Search

Table of contents

The level of need in the population

Adults :: End of life :: The level of need in the population

Mortality

From 2003 to 2010, sudden deaths accounted for about 22% of deaths in Medway during this period. Table 1 shows that in 2010, there were over 2,000 deaths in Medway, implying that 1,699 people in Medway who died that year may have benefited from an end of life care.

  Sudden death Not sudden death Total number of deaths % sudden death
2003 560 1,723 2,283 24.5
2004 557 1,588 2,145 26.0
2005 504 1,673 2,177 23.2
2006 482 1,739 2,221 21.7
2007 453 1,601 2,054 22.1
2008 495 1,616 2,111 23.4
2009 397 1,614 2,011 19.7
2010 391 1,699 2,090 18.7
Table 1: Total number of deaths and proportion of sudden deaths in Medway 2003–2010

Figure 1 shows that the majority of these deaths occurred following a period of chronic illness, where deaths could have been anticipated and care properly planned.

Figure 1: Number of deaths registered in 2010 in Medway by underlying cause of death
Figure 1: Number of deaths registered in 2010 in Medway by underlying cause of death

The three main diseases which contributed to 75% of all deaths were: cancers (neoplasms) -679 deaths (32.5%); circulatory diseases- 557 deaths (26.7%); respiratory diseases -333 deaths (15.9%).

Death rates increase steeply with age, with 79.4% (1,659) of deaths occurring in people aged over 65 years and 62.4% (1,305) in people over 75.

Figure 2: Number of deaths registered in 2010 in Medway by age
Figure 2: Number of deaths registered in 2010 in Medway by age

Place of death

Most people die in hospital, although their preferred place of death would be at home as long as high quality care is received with minimal burden to their families and carers.

In 2010/11, over half (52%) of the 2,090 deaths in Medway occurred in hospital as shown in Figure 3 below.

Figure 3: Proportion of deaths by place of death in Medway (2010/11)
Figure 3: Proportion of deaths by place of death in Medway (2010/11)
Figure 4: Trends in place of death in Medway
Figure 4: Trends in place of death in Medway

Figure 5 shows that from 75 onwards the proportion of people dying in hospital increases exponentially.

Figure 5: Number of deaths registered between January 2008 and December 2010 in Medway by age band and place of death
Figure 5: Number of deaths registered between January 2008 and December 2010 in Medway by age band and place of death

In Medway, the proportion of deaths in hospital has fallen from 58% in 2002 to 38% in 2011. In the same period, the proportion of deaths occurring at people's homes increased from 18% in 2002 to 34% in 2011. Figure 4 suggests a significant improvement with more deaths within Medway occurring at home. However, further work is still needed to ensure equality in access to services for all relevant conditions.

It is worth noting that, more deaths, especially due to respiratory conditions tend to occur during the winter months, between December and March each year.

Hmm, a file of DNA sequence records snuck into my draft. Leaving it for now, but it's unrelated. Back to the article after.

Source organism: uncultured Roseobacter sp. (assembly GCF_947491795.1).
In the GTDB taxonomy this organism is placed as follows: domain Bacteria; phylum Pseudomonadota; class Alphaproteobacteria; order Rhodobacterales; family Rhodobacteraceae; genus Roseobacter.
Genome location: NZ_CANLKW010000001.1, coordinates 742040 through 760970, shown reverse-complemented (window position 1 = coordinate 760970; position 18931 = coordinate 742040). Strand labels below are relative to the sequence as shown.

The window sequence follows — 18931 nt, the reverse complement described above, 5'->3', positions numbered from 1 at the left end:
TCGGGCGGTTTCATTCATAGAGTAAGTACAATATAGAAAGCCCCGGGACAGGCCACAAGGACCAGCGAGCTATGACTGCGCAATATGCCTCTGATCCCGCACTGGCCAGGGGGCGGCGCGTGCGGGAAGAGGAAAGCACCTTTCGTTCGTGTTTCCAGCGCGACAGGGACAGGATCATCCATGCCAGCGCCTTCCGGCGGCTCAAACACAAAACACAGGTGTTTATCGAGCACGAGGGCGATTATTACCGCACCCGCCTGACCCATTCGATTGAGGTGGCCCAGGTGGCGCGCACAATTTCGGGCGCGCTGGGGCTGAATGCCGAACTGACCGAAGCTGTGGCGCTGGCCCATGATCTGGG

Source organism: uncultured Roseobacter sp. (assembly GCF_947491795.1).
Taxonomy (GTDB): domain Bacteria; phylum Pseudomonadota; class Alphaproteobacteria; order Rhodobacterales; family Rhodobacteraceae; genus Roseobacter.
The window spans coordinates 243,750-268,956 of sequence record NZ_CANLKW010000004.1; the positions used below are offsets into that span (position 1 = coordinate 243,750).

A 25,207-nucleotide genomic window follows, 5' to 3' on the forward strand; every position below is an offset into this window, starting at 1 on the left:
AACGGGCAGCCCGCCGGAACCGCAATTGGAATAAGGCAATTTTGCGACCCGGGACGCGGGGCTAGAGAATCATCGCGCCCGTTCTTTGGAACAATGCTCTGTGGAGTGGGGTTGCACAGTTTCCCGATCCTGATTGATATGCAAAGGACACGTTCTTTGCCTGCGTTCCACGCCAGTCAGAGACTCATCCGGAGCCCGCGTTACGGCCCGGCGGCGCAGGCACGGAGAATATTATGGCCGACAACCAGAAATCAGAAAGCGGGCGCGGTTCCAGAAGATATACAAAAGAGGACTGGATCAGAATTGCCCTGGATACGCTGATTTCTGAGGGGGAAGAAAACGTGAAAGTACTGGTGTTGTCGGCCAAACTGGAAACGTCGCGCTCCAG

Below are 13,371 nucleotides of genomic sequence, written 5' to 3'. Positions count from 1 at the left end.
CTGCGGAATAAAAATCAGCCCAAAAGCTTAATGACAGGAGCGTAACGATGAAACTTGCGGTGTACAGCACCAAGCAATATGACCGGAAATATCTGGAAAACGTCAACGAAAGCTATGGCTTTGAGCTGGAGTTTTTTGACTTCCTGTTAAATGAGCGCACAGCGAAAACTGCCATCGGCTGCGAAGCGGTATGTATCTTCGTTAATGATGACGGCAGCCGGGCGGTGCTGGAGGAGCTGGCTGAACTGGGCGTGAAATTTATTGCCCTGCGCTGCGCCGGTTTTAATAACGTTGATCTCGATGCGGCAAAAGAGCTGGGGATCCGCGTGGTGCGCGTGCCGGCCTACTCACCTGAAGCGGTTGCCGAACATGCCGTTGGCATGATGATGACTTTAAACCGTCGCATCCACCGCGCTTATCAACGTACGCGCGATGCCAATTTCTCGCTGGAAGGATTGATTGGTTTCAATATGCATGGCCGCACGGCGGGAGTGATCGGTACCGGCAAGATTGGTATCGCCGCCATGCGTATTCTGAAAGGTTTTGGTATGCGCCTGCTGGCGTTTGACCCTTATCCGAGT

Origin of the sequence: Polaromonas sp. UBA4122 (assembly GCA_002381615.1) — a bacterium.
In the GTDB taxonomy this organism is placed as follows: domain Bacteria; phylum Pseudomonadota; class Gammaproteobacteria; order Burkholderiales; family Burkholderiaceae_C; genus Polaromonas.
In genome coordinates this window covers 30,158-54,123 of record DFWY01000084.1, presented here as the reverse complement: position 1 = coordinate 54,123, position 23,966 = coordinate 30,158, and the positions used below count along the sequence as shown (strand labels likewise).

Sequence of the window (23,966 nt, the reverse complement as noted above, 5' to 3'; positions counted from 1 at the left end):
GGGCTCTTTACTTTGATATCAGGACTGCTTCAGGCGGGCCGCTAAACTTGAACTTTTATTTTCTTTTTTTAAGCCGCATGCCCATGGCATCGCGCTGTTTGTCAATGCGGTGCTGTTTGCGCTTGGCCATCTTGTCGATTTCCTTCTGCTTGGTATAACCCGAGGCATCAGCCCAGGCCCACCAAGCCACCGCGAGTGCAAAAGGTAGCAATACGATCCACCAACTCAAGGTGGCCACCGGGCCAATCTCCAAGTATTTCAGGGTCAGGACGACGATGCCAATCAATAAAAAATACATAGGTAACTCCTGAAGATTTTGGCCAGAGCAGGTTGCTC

Inequalities

The evidence suggests that there is inequality in end of life outcomes amongst the UK population. The groups experiencing less favourable outcomes include: older people, those with dementia and learning disabilities, those with non-cancer diagnosis and black and minority ethnic (BME) groups.[1]

In Medway, 72.9% of deaths occur in people over the age of 65 and 62.4% in those over 85, suggesting poor access to end of life services for older people. This group have complex needs due to their frailty, co morbidities and increased reliance on support from older carers.

Figure 1 shows the number of deaths from cancer (679), circulatory disease (557) and respiratory disease (333). A proportion of these groups will also have had dementia. It is estimated that for those over 85, the prevalence of dementia is 21%.[2] This represents a significant group with unmet needs, people whose preferences for end of life care may not have been identified earlier and then provided appropriate support.

In 2010, 32.5% of deaths were attributed to cancers in Medway, suggesting a large proportion of patients with non cancer diagnosis. The majority of these patients are older and frailer than those with cancer and thus requiring more support for longer periods.[3]

Deprivation is a known risk factor for health inequalities and has been identified as a risk indicator for poor end of life care outcomes.[4] Social factors such as deprivation (lower income) increased age, and coming from a minority ethnic descent were associated with fewer home deaths. This may be explained by the lower income and resources available to afford adequate care at home.[5]

Palliative care register

The number of deaths due to long term conditions (2,090) when compared with the number of patients registered on the Quality of Outcomes Framework (QOF) palliative care register (421) indicates that patients are not being identified in their last year of life.


References

[1]   National Institute for Health and Clinical Excellence. Guidance on Cancer Services: Improving Supportive and Palliative Care for Adults with Cancer: The Manual 2004; National Institute for Health and Clinical Excellence. www.nice.org.uk/nicemedia/pdf/csgspmanual.pdf .
[2]   Hofman A, Rocca W, Brayne C, et al. The Prevalence of Dementia in Europe: A Collaborative Study of 1980--1990 Findings International Journal of Epidemiology 1991; 20: 736-748.
[3]   Murray S, Sheikh A. Palliative Care Beyond Cancer British Medical Journal 2008; 336: 958-959.
[4]   Gomes I. Factors influencing death at home in terminally ill patients with cancer: systematic review British Medical Journal 2006; 332 (7540): 515-521.
[5]   Higginson I, Jarman B, Astin P, et al. Do social factors affect where patients die: an analysis of 10 years of cancer deaths in England Journal of Public Health Medicine 1999; 21(1): 22-28.